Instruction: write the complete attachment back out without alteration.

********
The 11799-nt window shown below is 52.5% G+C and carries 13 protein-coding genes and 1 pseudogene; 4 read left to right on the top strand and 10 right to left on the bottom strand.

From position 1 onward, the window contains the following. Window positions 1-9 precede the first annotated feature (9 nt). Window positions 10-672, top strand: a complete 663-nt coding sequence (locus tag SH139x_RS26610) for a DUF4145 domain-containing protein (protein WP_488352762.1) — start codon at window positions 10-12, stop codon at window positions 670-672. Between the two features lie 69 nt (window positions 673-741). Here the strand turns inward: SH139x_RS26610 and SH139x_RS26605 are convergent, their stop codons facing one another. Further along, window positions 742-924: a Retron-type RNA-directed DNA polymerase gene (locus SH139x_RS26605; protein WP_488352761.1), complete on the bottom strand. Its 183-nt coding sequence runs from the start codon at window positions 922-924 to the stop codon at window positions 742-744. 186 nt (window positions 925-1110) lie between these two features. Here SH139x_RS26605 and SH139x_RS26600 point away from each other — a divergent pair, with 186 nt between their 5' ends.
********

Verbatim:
The 11799-nt window shown below is 52.5% G+C and carries 13 protein-coding genes and 1 pseudogene; 4 read left to right on the top strand and 10 right to left on the bottom strand.

From position 1 onward, the window contains the following. Window positions 1-9 precede the first annotated feature (9 nt). Window positions 10-672, top strand: a complete 663-nt coding sequence (locus tag SH139x_RS26610) for a DUF4145 domain-containing protein (protein WP_488352762.1) — start codon at window positions 10-12, stop codon at window positions 670-672. Between the two features lie 69 nt (window positions 673-741). Here the strand turns inward: SH139x_RS26610 and SH139x_RS26605 are convergent, their stop codons facing one another. Further along, window positions 742-924: a Retron-type RNA-directed DNA polymerase gene (locus SH139x_RS26605; protein WP_488352761.1), complete on the bottom strand. Its 183-nt coding sequence runs from the start codon at window positions 922-924 to the stop codon at window positions 742-744. 186 nt (window positions 925-1110) lie between these two features. Here SH139x_RS26605 and SH139x_RS26600 point away from each other — a divergent pair, with 186 nt between their 5' ends.